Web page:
Colorado and the West face unprecedented drought conditions, impacts from wildfires, and water scarcity driven by climate change. These changes threaten our local and regional water supplies, our food supply, bird habitat, economies, and our quality of life. Beavers can help mitigate these impacts. Beavers re-shape the landscapes where they live, creating wet meadow complexes in an otherwise dry area. These diverse wetlands provide important habitat for birds and other wildlife. Beaver wetlands even survived Colorado’s largest wildfire, the Cameron Peak Fire, and continue to provide critical water quality and wildlife habitat functions, a weighty win-win.
To learn more, Audubon Rockies staff went into the Poudre Canyon to capture images of the stark, burnt landscape surrounding vibrant green vegetation and clear flowing water at the Cameron Peak burn scar. We also caught up with an ecohydrologist and researcher who specializes in beavers, Dr. Emily Fairfax, to ask questions about the resilience and benefits of beaver complexes. Here’s what we learned.
Watersheds are our primary water infrastructure. How do beaver wetlands help watersheds and water supplies be more resilient to and recover from wildfire?
Beaver wetlands can store an enormous amount of water on the landscape—both in the surface water ponds and canals as well as underground in the soil that surrounds them. These wetlands accumulate water during wetter periods when there is a lot of precipitation or runoff. Then when it’s dry and the incoming water supply is “cut off”, the water stored in beaver complexes is still accessible to nearby plant roots, keeping them green and lush. Plants become particularly dangerous fire fuels when they’re dry, but the plants in beaver complexes are well-watered so they’re much less flammable than the surrounding areas. It’s like trying to start a campfire: you want to gather the driest materials possible; you don’t go and gather a bunch of wet leaves.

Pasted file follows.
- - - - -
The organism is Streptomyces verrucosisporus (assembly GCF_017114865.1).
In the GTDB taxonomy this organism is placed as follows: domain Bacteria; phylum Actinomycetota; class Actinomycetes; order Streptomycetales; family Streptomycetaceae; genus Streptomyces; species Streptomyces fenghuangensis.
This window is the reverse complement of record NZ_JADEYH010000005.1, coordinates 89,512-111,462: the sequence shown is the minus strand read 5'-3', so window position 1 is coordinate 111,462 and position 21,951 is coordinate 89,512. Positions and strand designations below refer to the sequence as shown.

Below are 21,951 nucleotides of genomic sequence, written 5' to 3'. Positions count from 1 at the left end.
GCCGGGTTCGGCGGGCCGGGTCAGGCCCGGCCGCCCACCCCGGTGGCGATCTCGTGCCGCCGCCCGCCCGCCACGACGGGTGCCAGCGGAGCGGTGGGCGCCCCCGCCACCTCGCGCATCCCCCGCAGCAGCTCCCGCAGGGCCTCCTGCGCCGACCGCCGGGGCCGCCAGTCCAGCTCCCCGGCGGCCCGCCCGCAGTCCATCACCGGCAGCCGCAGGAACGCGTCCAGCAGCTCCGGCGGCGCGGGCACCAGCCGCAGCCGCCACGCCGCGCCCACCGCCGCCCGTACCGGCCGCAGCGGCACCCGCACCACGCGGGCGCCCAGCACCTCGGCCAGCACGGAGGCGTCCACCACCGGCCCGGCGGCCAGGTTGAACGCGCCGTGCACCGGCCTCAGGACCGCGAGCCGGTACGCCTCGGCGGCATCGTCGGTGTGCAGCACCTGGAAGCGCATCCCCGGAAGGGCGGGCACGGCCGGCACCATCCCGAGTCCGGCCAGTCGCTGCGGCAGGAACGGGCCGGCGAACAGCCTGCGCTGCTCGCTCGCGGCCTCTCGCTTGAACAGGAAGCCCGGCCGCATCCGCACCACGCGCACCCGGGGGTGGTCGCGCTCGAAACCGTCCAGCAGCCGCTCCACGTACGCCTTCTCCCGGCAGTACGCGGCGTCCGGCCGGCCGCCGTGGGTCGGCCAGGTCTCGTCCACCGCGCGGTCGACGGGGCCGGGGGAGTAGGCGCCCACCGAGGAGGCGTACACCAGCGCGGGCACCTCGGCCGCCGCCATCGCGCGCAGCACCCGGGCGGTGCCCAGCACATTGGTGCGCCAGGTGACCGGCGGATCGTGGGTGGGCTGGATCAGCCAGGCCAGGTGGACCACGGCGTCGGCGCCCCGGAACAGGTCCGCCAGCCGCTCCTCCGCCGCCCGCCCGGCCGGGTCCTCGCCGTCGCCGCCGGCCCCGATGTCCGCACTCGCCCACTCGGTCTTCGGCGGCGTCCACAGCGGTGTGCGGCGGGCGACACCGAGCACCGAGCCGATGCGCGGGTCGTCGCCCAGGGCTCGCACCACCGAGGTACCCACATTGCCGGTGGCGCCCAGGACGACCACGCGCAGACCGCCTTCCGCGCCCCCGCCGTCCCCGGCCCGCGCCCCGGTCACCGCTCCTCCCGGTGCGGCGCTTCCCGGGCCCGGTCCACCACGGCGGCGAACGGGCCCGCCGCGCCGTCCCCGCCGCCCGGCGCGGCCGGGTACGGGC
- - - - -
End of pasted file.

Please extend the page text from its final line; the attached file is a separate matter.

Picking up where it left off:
How do beaver wetlands support ecological services directly related to rivers and water supply downstream?
Beavers have three main impacts on river water: they slow it, spread it, and store it. Importantly, they do not stop water altogether. Historically there were a lot more wetlands throughout the American West than what we see today, including many more beaver wetlands. So when we think about beavers changing how and when water is delivered downstream, it’s important to remember that we’re currently in the altered flow regime and adding wetlands nudges the riverscapes back towards a more natural and resilient state.
One or two beaver wetlands might not make a big difference in how and when a river flows. Yet there are many examples—especially in the Rocky Mountains—of 10’s to 100’s of beaver complexes, one after another, fundamentally changing the flow regime of a river or stream. The more beaver complexes you have, the larger their effect will be. In many places, snow has the primary job of slowing and storing water. But as the climate continues to change and precipitation shifts from snow-dominant to rain-dominant in parts of the West, something else is going to need to start slowing and storing water so that it’s available in the summer when plants need it. Beaver wetlands are one thing that can help do that.
As climate change reshapes our water supply availability through deep periods of drought and intense localized storms, how are beaver wetlands able to help?